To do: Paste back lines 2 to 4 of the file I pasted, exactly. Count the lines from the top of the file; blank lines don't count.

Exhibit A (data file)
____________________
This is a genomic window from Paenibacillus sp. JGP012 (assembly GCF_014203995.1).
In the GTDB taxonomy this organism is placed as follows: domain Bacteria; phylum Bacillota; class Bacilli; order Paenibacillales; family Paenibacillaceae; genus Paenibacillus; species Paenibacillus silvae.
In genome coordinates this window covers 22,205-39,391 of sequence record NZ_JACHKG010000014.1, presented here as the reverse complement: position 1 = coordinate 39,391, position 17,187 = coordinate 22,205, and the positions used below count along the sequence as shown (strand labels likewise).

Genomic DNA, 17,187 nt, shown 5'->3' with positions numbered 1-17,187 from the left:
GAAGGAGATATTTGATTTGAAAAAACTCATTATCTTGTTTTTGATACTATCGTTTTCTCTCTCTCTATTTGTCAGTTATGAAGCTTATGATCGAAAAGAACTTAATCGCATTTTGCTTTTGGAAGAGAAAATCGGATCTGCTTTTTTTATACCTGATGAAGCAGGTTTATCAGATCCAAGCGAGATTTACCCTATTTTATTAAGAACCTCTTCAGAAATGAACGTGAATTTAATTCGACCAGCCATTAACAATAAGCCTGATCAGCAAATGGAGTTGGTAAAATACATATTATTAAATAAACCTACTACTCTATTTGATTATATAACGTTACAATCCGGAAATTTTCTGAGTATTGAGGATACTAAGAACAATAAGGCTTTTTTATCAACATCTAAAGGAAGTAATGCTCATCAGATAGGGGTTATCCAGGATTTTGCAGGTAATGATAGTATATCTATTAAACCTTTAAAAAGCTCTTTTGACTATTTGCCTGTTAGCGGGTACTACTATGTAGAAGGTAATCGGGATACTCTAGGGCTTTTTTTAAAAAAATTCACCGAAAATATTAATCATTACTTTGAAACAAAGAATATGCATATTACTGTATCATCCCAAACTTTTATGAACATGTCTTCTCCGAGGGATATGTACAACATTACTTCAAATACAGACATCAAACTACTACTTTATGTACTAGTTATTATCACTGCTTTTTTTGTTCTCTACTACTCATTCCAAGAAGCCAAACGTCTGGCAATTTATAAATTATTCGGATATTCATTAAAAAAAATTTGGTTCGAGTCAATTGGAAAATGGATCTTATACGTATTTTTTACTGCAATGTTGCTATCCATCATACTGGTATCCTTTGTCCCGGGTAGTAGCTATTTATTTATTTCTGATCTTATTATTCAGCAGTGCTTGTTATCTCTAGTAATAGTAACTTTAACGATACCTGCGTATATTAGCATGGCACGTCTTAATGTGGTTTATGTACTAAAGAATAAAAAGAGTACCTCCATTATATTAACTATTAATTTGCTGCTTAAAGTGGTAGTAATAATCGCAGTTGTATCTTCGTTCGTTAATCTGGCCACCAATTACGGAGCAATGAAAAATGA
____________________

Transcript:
In the GTDB taxonomy this organism is placed as follows: domain Bacteria; phylum Bacillota; class Bacilli; order Paenibacillales; family Paenibacillaceae; genus Paenibacillus; species Paenibacillus silvae.
In genome coordinates this window covers 22,205-39,391 of sequence record NZ_JACHKG010000014.1, presented here as the reverse complement: position 1 = coordinate 39,391, position 17,187 = coordinate 22,205, and the positions used below count along the sequence as shown (strand labels likewise).

Genomic DNA, 17,187 nt, shown 5'->3' with positions numbered 1-17,187 from the left: